Wisconsin, United States Students Lag Behind Global Educational Leaders

Wisconsin is better-than-average when it comes to standardized testing in America. If you expand that basis worldwide, the Badger State’s closest comparisons are countries like France, the Netherlands, and Poland.

A new study from Harvard University details the standing of the world’s students thanks to comparisons between the Programme for International Student Assessment (PISA) and America’s National Assessment of Educational Progress (NAEP) tests. These data allowed researchers to not only make comparisons between the United States and other developed countries, but to compare individual states to innovative leaders like Japan, Switzerland, and Sweden.

The results reinforced the idea that America is at risk of falling behind as other nations continue to improve. The country finished in the middle of the pack when it came to reading proficiency, placing 32nd out of 65 eligible countries/entities. This ranked the U.S. behind countries like Slovakia, Hungary, the United Kingdom, and Portugal, but in front of places like Italy, Spain, Greece, and Russia.

America’s performance in mathematics was stronger. The country placed 17th out of 65 participants. Though the U.S. narrowly trailed nations like Germany, Norway, and Iceland, it also outperformed places like Poland, Sweden, and Liechtenstein.

Wisconsin’s above-average performance helped keep the state’s students in the top half of all eligible countries, but concerns about the Badger State’s overall rank persist.

Wisconsin rated 13th in the country in 12th grade math proficiency for the class of 2011. In reading, the state’s rank fell to 19th. 33.2 percent of the state’s students rated at “Proficient” or better when it came to literacy standards. This was two percent better than the national average, but trailed America’s leading state, Massachusetts, by nearly 10 full points.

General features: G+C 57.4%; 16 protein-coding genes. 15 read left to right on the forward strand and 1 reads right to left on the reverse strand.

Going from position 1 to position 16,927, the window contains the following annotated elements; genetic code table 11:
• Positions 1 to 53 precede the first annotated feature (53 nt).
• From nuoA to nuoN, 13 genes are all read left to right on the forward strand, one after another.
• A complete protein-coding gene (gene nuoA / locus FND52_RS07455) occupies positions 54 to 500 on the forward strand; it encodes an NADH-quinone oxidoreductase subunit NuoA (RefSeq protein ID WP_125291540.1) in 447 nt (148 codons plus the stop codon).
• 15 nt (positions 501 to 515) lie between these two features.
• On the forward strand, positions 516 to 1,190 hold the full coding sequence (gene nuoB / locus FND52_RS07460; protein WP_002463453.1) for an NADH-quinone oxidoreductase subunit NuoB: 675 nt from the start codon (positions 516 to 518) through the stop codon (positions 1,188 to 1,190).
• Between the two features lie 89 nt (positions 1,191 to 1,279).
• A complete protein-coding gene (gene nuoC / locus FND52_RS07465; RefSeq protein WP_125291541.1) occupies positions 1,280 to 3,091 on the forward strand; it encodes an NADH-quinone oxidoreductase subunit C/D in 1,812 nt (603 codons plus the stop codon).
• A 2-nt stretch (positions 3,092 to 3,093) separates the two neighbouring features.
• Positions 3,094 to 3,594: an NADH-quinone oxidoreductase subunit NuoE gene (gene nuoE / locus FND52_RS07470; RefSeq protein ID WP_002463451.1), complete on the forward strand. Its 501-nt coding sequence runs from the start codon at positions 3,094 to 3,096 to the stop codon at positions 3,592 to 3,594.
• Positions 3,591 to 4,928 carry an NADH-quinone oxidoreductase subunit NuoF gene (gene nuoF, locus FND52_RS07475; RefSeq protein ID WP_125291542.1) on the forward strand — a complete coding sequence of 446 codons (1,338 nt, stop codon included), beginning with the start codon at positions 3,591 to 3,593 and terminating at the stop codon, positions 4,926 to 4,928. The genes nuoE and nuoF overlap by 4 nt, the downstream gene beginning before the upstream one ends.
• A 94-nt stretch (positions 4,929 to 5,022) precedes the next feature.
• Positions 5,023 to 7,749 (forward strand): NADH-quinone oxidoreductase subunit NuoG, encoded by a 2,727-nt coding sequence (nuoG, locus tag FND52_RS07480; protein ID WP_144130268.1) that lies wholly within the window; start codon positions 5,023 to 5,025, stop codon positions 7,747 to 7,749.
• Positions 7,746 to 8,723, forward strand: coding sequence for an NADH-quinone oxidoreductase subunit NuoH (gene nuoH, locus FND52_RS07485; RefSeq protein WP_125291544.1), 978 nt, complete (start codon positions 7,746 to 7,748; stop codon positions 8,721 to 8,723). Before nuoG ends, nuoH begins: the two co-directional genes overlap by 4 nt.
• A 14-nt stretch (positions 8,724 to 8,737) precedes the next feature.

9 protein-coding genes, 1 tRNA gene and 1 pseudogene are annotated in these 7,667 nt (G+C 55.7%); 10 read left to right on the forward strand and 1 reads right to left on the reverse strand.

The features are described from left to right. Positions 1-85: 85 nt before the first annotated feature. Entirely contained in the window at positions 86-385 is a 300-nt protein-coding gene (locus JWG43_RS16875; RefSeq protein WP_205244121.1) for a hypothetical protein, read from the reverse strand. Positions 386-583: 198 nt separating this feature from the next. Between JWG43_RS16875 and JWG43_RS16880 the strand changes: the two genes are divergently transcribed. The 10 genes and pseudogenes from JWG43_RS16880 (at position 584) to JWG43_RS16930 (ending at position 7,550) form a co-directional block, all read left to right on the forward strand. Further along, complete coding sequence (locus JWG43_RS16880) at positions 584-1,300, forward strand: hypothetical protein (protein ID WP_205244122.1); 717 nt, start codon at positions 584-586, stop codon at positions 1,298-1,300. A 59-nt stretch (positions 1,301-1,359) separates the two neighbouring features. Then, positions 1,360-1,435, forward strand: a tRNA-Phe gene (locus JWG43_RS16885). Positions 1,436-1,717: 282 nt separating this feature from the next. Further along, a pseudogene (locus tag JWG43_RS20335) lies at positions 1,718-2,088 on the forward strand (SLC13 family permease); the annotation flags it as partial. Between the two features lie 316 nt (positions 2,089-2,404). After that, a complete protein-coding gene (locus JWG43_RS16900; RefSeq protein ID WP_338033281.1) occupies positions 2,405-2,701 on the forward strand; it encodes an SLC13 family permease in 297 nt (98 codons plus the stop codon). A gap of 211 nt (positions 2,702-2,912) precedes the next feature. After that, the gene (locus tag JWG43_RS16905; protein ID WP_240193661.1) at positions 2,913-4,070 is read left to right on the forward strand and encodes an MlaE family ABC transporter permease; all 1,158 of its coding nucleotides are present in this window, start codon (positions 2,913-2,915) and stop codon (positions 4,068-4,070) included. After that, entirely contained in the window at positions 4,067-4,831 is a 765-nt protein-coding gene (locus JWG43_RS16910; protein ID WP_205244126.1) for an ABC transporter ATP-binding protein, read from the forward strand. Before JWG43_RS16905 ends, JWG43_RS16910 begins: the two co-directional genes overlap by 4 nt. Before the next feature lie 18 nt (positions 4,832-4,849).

Ten countries participating in the PISA significantly outperformed Wisconsin in reading, including Finland, Singapore, and Australia. The state’s peers were places like Germany, Iceland, Poland, Liechtenstein, and Sweden.

Following national trends, the state’s outlook in mathematics was more promising. 37 percent of students were proficient in math skills, besting the national average by nearly five percent but trailing Massachusetts by over 13 points. The state’s global counterparts included Poland, Sweden, France, and Hungary.

Interestingly, the state’s white students did not perform as strongly as Wisconsin’s overall results. The Harvard study broke down results by race and found that the Badger State’s scores regressed, even falling below the national average in reading. Wisconsin fell to 17th in math scores, just .7 of a percent higher than the national average for white students. This rank was 22nd in reading, a full 2.5 percent below the U.S. standard.

While these students outperformed the Wisconsin average, they were caught by other American states with stronger records. Wisconsin’s ranking in the top half of U.S. education had often been off-handedly been dismissed as a partial result of a large population of high-performing upper-class white students. This evidence suggests that this theory may not hold water.

The study, authored by renowned education policy researchers Paul Peterson, Eric Hanushek, Ludger Woessman, and Carlos Lastra-Anadon, suggests that the United States’ educational product trails its reputation as a world power. Countries like China, Japan, and Finland are significantly outperforming America’s students. Even in states like Wisconsin, where test scores are above the national average, there’s a large gap between the best countries in the world and the average American student.

Other countries are outperforming both America and Wisconsin. Some of these are the usual suspects, but others like Canada, New Zealand, and the Netherlands may be a bit more surprising. Their emergence has kept the U.S. from the top, and unless there’s a revival amongst American educational outcomes, it’s likely that the country will continue to fall deeper into the pack.